What do Fred Tomaselli & Picasso have in Common?
Every culture has produced more artists and writers who, as a part of their times, produce work that serves to support the culture as it is. Great artists are iconoclasts that can be understood. While upending the status quo, they do it in such a way that the can be at least understood, maybe even appreciated even by those who are culturally conservative.
All art should at least entertain. Entertainment is a diversion. It takes one's focus away from one's general concerns and for some measurable amount of time rivets it to itself. According to reports, Horror movies are currently providing the biggest box office. I suppose that if one is willing to suspend belief, then sitting in a darkened theater, a good horror movie could cause one to forget the threats of terrorism, war, economic woes, etc.
That's what entertainment does; it takes one out of one's own preoccupations for at least a moment. It is a kind of a rest or break and that's refreshing.
Entertainment comes in many forms, including puzzles, sports, watching children or animals, concerts, movies and of course, fine art. Although gallery show openings can be entertaining, sometimes it seems people are more entertained by each other than by the art.
Generally we chose to be entertained. We chose to focus our attention.
Sometimes our attention is drawn and captured.
Some of the greatest paintings ever demand one's attention when personally viewed. Wandering through MoMA, I watch as people try to move through certain galleries on their way to an exhibit. Certain paintings grab museum visitors' attention, even briefly, no matter how familiar they are with the works. They sort of startle one all over again. They have that kind of energy and presence. Charisma.
Many of these paintings were even controversial in their day. Although Picasso's Les Demoiselles d'Avignon is not something I would wish to hang in my bedroom, even if I could afford the original, still it is very difficult just to plod on past it. Van Gogh's Starry Night almost always has a small group collected around them, while other fine (but not as arresting) paintings are often ignored.
Great works of art reach across space (hence time), communicate profoundly and change our world view. They allow us the privilege of seeing through another's eyes – a true form of intimacy. When the eyes we are permitted to see through are wise about their subject, whatever the subject, we perceive it as great art.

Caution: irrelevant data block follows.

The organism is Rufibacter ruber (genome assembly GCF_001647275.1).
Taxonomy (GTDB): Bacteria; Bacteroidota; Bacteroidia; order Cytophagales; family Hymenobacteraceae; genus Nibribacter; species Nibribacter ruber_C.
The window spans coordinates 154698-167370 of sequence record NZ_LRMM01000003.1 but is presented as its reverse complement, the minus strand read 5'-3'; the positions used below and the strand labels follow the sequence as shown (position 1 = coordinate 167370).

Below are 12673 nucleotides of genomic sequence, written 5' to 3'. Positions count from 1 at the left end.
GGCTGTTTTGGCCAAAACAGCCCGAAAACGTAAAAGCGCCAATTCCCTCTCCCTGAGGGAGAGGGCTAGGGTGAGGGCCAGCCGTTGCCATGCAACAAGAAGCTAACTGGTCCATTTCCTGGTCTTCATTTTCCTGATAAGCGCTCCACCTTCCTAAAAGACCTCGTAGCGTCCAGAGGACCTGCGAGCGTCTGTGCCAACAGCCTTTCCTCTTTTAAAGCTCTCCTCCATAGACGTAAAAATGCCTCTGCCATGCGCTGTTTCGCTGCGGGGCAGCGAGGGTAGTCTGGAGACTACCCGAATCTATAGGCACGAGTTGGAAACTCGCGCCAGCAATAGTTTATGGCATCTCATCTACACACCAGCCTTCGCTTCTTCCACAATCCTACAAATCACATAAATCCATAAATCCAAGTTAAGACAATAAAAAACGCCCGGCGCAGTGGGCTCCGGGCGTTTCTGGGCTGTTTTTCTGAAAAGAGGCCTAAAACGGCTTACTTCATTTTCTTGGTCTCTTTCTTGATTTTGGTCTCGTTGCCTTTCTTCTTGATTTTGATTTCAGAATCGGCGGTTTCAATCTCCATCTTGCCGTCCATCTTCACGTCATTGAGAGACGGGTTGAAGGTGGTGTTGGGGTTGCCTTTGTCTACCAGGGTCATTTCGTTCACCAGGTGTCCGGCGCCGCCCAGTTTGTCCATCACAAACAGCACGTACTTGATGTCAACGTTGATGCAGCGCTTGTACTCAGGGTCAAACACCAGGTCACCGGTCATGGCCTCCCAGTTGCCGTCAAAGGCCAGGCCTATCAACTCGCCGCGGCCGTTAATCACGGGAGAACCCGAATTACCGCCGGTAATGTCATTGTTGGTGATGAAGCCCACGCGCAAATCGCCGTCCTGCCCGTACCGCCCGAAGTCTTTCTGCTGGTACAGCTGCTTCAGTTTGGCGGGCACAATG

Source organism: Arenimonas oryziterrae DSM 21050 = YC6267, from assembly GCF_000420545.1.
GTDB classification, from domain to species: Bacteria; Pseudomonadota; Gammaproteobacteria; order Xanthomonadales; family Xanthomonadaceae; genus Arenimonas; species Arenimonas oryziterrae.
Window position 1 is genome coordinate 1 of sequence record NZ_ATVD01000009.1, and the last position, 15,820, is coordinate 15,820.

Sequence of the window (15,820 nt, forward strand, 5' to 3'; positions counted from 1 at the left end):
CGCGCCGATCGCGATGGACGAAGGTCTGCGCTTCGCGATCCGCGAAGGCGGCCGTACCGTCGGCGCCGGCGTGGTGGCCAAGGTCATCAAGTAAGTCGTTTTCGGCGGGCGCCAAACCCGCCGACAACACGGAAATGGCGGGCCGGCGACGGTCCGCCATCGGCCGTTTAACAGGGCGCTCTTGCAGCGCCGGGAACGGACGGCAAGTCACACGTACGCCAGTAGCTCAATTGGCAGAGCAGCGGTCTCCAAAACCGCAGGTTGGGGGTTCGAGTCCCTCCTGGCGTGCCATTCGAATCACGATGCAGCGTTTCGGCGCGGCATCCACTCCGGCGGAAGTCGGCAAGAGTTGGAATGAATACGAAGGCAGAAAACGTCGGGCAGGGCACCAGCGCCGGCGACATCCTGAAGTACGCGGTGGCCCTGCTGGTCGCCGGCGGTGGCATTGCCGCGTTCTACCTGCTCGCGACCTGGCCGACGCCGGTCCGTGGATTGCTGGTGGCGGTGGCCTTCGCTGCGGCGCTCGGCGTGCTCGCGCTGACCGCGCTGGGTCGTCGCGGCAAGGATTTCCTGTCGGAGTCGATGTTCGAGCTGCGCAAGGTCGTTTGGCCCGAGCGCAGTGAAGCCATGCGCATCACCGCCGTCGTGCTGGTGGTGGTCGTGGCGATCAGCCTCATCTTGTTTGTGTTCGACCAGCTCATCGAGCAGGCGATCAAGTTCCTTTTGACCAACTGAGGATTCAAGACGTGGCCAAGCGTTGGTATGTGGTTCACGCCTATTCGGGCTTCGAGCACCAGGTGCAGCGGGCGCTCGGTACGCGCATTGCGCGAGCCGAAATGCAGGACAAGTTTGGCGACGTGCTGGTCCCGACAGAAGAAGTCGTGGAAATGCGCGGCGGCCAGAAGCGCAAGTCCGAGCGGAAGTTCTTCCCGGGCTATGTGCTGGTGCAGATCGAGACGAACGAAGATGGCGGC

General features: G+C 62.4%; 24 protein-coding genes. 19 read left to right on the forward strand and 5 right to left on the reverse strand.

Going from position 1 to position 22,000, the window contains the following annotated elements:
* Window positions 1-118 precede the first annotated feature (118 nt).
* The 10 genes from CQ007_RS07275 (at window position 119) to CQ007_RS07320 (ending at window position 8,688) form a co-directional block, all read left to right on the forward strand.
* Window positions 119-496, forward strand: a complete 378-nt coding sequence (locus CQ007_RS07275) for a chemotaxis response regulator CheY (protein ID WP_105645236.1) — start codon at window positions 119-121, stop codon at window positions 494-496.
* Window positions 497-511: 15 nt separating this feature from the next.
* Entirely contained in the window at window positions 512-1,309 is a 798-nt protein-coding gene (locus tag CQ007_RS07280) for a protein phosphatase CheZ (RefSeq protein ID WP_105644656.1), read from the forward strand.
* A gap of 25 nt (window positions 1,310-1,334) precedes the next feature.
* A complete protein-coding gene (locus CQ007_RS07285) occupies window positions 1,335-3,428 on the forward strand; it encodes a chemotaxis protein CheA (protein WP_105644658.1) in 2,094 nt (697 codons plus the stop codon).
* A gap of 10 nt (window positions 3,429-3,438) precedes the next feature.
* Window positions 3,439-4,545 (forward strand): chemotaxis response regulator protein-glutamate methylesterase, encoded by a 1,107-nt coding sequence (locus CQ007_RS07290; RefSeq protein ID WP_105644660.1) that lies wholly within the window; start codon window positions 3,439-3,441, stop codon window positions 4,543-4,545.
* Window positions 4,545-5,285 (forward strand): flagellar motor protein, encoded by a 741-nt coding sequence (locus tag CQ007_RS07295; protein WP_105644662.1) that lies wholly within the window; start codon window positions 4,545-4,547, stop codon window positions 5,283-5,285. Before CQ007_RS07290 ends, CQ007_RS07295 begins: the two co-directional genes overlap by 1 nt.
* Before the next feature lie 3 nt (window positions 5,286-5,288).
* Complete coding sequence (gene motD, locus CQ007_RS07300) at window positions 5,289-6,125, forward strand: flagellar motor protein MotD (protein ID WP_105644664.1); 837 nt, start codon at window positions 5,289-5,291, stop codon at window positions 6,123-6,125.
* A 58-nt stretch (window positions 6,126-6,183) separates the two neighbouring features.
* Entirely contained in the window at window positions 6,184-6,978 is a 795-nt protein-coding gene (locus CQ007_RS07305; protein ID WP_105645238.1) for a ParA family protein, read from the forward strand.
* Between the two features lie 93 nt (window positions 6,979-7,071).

Great paintings seem to always embody a dichotomy of opposites into a unity. As such they mirror life, which can hold the searing grief of the loss of a beloved close relative along with the joy and wonder of seeing one's own baby grandchild at a funeral reception. For example, the dichotomy of the in-your-face bravado along side the pain and fearful hiding behind a mask of the Les Demoiselles d'Avignon . Picasso understood these prostitutes, and through his eyes we come to know them too. His depiction of their bodies is fractured, angular, hard yet naked and vulnerable, depicting their essential selves.
Recently, I went to the Fred Tomaselli show at the James Cohan Gallery in Manhattan's downtown Chelsea district. There are a few wonderful shows of currently in the area, such as Matthew Ritchie at Andrea Rosen and Elizabeth Murray at Pace Wildenstein. Other shows might be worthy of a blog, too.
The first time I encountered Fred Tomaselli's work, it was through a middle size photo in art magazine. I thought he was very clever but fell more into design than art. Glorious and fun design for sure. Have I mentioned that I make mistakes? OK, we can let me slightly off the hook in that the size of the photo did not do that painting justice.
Fred Tomaselli creates grand worlds within worlds. He reaches beneath the beauty of an image to suggest many layers of meaning that add up to form its reality. His textures of images and nuances are fascinating. He creates wondrous dichotomies through the juxtaposition of collaged images and we see a larger realty that seems to be beautiful, until we begin to explore the tiny images that form that reality. Fred Tomaselli captures a special dichotomy that glitters with meaning, both glorious and horrific.
Tomaselli is also at times a spiritual or religious painter. Many of his overall images (created by tiny other images) deal with the creation story of Adam and Eve and Judeo-Christian symbology.
In contemporary art Fred Tomaselli's work, along with Chuck Close's helped artistically inspire my work, which in its own way also deals with the small symbols of reality making up a whole.
The glass is always full if we learn how to focus on the true reality.
November 1, 2006